In a bankruptcy action is the debtor able to choose which debts are discharged? - Bankruptcy Law Questions and Answers- LawQA.com

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In a bankruptcy action is the debtor able to choose which debts are discharged?

In other words, if some accounts are current, can the debtor choose not to discharge those and just discharge the ones which are months overdue?

Mercado & Hartung, PLLC
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You shouldn't/can't reaffirm unsecured debts. It's all or nothing when it comes to your credit cards.

Answer Applies to: Washington
Replied: 1/17/2012

Answer By David VanDyke
Bird & VanDyke, Inc.
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All debts must be listed in your bankruptcy filing and will be dishcharged. You can make arrangements to pay back this debt if you want. I would not advise paying on any debts that you have no legal obligation to pay.

Answer Applies to: California
Replied: 12/29/2011

Answer By C. David Hester
Guardian Law Group PLLC
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That would not be possible in a Chapter 7 as all debts are treated the same.

Answer Applies to: Utah
Replied: 12/28/2011

Answer By Jim Underhill
Neighborhood Law Office, P.C.
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This is a question which is often asked about bankruptcy. The answer is no. A Debtor MUST list all debts of every kind and to everyone, and must also list all assets and all income. This is why talking to an attorney as soon as you feel that bankruptcy may be necessary, so that you can find out how to prepare yourself and your finances and assets in a way to maximize the benefit and minimize the loss of assets. Most people find that they lose no assets in a Chapter 7 because of the applicable exemptions. However, some people try to "prepare" and do not consult a lawyer, ending up with a problem. For example, a debtor has a car worth $10,000, with a loan balance on the car of $6000. The debtor then pays off the car thinking that will protect the asset from his "creditors." In fact, here's what happened. In Colorado a car exemption is $5000. So when the debtor started he had a car with only $4000 in equity, well below the exemption and all was fine - the debtor would keep the car and pay the loan as normal. However, when the debtor paid off the car, the car now had $10,000 in equity, $5000 too much for the exemption. The debtor would either have to surrender the car to the trustee (not the creditor) or pay the trustee $5000 to keep the car.

Answer Applies to: Colorado
Replied: 12/28/2011

Answer By Darren Aronow
The Law Office of Darren Aronow, PC
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No, they will all be discharged.

Answer Applies to: New York
Replied: 12/28/2011


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When a consumer Debtor files a Chapter 7 bankruptcy, she must list every debt she owes (current or not). The Debtor can generally keep secured accounts (house, car) by maintaining payments and insurance and signing a reaffirmation agreement. I suppose it is theoretically possible to keep a credit card but it would be up to the credit card issuer and I have never even seen one offer to do. In any case, I would rarely recommend that a client keep any debt that should could discharge in a bankruptcy even if the creditor would agree to allow her to keep an account open.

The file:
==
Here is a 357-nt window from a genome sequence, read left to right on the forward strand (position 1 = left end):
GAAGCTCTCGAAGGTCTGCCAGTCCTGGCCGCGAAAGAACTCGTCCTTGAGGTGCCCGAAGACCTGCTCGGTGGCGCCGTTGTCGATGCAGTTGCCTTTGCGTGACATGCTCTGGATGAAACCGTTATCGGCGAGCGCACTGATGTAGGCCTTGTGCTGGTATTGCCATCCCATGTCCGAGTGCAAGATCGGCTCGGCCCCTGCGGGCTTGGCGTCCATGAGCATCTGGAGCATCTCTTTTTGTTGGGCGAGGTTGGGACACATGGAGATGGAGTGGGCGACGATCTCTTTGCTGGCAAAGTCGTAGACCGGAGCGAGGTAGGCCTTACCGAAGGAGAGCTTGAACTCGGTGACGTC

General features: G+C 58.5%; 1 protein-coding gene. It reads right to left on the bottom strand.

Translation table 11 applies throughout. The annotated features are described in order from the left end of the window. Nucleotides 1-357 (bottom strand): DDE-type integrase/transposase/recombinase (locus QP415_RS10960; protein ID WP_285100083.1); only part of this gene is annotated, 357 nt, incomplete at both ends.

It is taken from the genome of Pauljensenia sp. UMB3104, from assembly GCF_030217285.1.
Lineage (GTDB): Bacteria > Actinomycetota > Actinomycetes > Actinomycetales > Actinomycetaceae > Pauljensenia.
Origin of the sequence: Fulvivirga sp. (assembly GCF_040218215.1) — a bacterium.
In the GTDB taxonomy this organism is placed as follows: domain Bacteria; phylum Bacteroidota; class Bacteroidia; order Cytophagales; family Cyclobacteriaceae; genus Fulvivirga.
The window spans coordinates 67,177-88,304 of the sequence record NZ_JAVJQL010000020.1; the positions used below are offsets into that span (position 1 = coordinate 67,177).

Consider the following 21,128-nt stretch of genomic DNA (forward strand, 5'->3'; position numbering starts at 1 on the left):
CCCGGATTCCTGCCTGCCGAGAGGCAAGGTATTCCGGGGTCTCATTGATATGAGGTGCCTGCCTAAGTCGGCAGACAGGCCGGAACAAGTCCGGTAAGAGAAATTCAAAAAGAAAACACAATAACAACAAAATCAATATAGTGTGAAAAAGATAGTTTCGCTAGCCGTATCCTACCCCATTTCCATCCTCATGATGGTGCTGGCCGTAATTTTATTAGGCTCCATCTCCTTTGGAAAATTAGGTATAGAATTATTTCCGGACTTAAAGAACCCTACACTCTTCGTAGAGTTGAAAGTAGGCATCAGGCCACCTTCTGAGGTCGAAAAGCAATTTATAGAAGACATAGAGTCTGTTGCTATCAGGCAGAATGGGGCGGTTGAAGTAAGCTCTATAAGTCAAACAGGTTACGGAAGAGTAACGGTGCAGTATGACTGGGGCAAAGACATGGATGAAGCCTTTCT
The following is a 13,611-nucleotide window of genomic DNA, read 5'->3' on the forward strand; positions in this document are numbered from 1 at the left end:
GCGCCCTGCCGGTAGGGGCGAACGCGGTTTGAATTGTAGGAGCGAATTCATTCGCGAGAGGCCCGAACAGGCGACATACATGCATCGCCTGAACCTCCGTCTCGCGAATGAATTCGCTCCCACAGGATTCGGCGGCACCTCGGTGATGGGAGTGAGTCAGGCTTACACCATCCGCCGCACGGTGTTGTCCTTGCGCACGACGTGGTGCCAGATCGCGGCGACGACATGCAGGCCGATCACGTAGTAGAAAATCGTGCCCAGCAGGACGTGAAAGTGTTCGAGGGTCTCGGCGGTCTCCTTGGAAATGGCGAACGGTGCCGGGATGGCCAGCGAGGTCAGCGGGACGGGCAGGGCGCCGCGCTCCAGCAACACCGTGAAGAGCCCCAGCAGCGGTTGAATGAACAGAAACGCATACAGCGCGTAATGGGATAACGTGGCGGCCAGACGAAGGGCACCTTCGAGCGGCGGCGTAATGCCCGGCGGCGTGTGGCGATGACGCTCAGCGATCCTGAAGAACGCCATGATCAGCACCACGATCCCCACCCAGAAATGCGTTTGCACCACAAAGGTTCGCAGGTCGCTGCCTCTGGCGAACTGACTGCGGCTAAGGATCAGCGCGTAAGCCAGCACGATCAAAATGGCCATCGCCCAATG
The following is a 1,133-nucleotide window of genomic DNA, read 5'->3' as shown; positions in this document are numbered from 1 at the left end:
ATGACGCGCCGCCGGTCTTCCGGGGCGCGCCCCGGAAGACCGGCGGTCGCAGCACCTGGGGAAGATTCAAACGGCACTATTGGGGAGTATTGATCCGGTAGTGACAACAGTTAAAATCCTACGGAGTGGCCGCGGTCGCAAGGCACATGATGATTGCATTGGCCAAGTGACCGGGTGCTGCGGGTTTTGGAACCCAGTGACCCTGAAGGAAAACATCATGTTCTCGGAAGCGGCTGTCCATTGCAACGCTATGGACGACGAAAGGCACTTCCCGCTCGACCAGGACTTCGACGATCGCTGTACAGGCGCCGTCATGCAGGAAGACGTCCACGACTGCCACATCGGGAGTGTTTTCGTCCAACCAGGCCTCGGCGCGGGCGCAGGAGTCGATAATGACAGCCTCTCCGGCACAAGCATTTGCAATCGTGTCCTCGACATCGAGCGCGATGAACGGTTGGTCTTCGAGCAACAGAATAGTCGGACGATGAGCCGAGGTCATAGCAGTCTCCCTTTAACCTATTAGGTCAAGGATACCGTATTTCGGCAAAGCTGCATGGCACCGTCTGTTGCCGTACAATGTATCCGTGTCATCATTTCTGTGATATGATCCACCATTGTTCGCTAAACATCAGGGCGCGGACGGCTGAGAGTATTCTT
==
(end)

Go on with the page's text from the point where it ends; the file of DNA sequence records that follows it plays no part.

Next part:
Answer Applies to: Wisconsin
Replied: 12/28/2011

Answer By Janet Lawson
Janet A. Lawson Bankruptcy Attorney
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All your debts will be discharged, (assuming no fraud or other weird facts). All your creditors will know as the information is purchased everyday and sent to them, *and the law requires you list all of your debts. *

Answer Applies to: California
Replied: 12/28/2011

Answer By Bill Zurinskas
Bankruptcy Law Center
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In a Colorado Bankruptcy, a debtor must list ALL debts, even those debts that the debtor intends to keep paying. If you intend not to discharge an unsecured debt, such a credit card, you must enter into a Reaffirmation Agreement with the creditor for those debts. Most creditors will not allow you to reaffirm an unsecured debt (and most bankruptcy attorneys will advise you not to reaffirm them). Reaffirming vehicle loans is much more common but shouldn't be done without the advice of an experienced bankuptcy attorney. Bankruptcy law states that if you don't reaffirm a vehicle loan, the creditor may repossess the vehicle. In my experience, most debtors should not reaffirm their vehicle loans. Although reaffirming mortgages are generally discouraged in Colorado, many debtors insist on doing so for credit or refinancing reasons, once again talk to a bankruptcy lawyer. The most common mistake that debtors make is reaffirming a debt that should not have been reaffirmed.

Answer Applies to: Colorado
Replied: 12/28/2011

Law Office of John C. Farrell, Jr.
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The short answer is no cannot choose which debts to discharge and which ones you do not wan to discharge.All your property and all your debts that are known to you must be listed in your bankruptcy papers. However,some debts can be reaffirmed which means you the filer will be personally liable for them after bankruptcy. There may be property they you can keepunder the state's exemption system.

Answer Applies to: Massachusetts
Replied: 12/28/2011

Law Office Of Magnolia Zarraga
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A debtor cannot choose which debt to discharge. All debt must be listed and therefore all debt is discharged, with the exception of student loans, certain taxes, domestic support obligations and criminal restitution.

Answer Applies to: California
Replied: 12/28/2011

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